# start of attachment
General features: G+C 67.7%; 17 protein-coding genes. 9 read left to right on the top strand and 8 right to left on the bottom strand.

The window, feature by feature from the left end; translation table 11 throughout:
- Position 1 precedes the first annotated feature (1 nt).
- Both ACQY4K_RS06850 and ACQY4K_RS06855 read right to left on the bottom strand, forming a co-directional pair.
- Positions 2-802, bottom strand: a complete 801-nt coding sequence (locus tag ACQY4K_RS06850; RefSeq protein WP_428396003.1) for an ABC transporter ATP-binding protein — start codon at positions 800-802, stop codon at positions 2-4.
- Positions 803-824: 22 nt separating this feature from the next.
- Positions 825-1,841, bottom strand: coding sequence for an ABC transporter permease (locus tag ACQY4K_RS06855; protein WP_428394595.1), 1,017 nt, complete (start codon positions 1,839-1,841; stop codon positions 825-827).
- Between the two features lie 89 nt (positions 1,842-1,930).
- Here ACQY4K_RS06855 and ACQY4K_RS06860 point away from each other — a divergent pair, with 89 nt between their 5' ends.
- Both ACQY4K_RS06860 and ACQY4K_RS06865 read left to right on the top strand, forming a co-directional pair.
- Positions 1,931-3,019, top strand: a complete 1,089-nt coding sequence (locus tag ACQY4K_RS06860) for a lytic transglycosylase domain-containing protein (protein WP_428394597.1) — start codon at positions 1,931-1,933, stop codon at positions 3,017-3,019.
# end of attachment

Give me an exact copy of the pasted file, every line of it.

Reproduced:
General features: G+C 67.7%; 17 protein-coding genes. 9 read left to right on the top strand and 8 right to left on the bottom strand.

The window, feature by feature from the left end; translation table 11 throughout:
- Position 1 precedes the first annotated feature (1 nt).
- Both ACQY4K_RS06850 and ACQY4K_RS06855 read right to left on the bottom strand, forming a co-directional pair.
- Positions 2-802, bottom strand: a complete 801-nt coding sequence (locus tag ACQY4K_RS06850; RefSeq protein WP_428396003.1) for an ABC transporter ATP-binding protein — start codon at positions 800-802, stop codon at positions 2-4.
- Positions 803-824: 22 nt separating this feature from the next.
- Positions 825-1,841, bottom strand: coding sequence for an ABC transporter permease (locus tag ACQY4K_RS06855; protein WP_428394595.1), 1,017 nt, complete (start codon positions 1,839-1,841; stop codon positions 825-827).
- Between the two features lie 89 nt (positions 1,842-1,930).
- Here ACQY4K_RS06855 and ACQY4K_RS06860 point away from each other — a divergent pair, with 89 nt between their 5' ends.
- Both ACQY4K_RS06860 and ACQY4K_RS06865 read left to right on the top strand, forming a co-directional pair.
- Positions 1,931-3,019, top strand: a complete 1,089-nt coding sequence (locus tag ACQY4K_RS06860) for a lytic transglycosylase domain-containing protein (protein WP_428394597.1) — start codon at positions 1,931-1,933, stop codon at positions 3,017-3,019.